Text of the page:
# 1990 AHSME Problems/Problem 26

## Problem

Ten people form a circle. Each picks a number and tells it to the two neighbors adjacent to him in the circle. Then each person computes and announces the average of the numbers of his two neighbors. The average announced by each person was (in order around the circle) 1, 2, 3, 4, 5, 6, 7, 8, 9, 10 (NOT the original number the person picked). The number picked by the person who announced the average 6 was

(A) 1 (B) 5 (C) 6 (D) 10 (E) not uniquely determined from the given information

## Solution

Number the people $1$ to $10$ in order in which they announced the numbers. Let $a_i$ be the number chosen by person $i$.

For each $i$, the number $i$ is the average of $a_{i-1}$ and $a_{i+1}$ (indices taken modulo $10$). Or equivalently, the number $2i$ is the sum of $a_{i-1}$ and $a_{i+1}$.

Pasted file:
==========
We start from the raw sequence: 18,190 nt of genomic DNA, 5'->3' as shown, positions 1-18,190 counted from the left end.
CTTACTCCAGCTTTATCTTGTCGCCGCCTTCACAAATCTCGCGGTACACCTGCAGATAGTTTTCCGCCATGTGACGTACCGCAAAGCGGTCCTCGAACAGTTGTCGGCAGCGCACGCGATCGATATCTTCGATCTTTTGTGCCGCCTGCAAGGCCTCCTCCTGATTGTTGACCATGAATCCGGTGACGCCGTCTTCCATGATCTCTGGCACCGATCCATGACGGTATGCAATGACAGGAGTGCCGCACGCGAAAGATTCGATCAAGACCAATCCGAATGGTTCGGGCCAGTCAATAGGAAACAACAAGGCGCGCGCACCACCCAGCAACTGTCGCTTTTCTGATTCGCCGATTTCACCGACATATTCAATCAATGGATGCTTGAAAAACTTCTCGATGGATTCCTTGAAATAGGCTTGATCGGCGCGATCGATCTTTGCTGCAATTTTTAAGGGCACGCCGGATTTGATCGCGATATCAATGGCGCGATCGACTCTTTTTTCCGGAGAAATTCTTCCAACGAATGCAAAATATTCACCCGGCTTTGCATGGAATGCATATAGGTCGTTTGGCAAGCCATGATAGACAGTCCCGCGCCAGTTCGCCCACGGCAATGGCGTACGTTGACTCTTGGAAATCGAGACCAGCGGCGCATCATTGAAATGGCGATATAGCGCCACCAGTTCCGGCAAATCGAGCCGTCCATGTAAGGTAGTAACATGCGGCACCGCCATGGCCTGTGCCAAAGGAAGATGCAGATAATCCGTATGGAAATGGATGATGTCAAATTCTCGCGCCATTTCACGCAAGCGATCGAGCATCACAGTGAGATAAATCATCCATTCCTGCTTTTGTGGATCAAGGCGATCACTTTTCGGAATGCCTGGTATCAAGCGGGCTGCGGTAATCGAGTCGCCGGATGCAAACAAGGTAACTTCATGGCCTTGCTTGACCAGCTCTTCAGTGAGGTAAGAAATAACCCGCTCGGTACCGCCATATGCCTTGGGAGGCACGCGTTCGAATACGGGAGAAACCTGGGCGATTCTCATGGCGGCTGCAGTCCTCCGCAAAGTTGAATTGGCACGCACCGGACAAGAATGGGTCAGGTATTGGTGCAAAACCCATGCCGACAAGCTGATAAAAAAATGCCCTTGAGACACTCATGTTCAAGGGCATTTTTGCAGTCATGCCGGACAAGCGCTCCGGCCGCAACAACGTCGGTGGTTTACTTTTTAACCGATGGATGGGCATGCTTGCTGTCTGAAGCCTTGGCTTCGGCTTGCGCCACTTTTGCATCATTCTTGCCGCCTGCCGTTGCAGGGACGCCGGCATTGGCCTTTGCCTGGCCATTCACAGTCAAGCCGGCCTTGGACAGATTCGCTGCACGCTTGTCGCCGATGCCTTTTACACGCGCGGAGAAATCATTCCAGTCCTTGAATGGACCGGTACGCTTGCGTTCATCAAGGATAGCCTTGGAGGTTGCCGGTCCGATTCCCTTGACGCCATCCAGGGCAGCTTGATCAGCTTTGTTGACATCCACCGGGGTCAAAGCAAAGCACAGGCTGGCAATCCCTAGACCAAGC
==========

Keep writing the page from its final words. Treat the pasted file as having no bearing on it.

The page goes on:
We can split these ten equations into two independent sets of five - one for the even-numbered peoples, one for the odd-numbered ones. As we only need $a_6$, we are interested in these equations: \begin{align} a_2 + a_4 & = 6 \\ a_4 + a_6 & = 10 \\ a_6 + a_8 & = 14 \\ a_8 + a_{10} & = 18 \\ a_{10} + a_2 & = 2 \end{align}

Summing all five of them, we get $2(a_2 + a_4 + a_6 + a_8 + a_{10}) = 50$, hence $a_2 + a_4 + a_6 + a_8 + a_{10} = 25$.

If we now take the sum of all five variables and subtract equations $(1)$ and $(4)$, we see that $a_6 = 25 - 6 - 18 = \boxed{1}$. $\fbox{A}$

The problems on this page are copyrighted by the Mathematical Association of America's American Mathematics Competitions.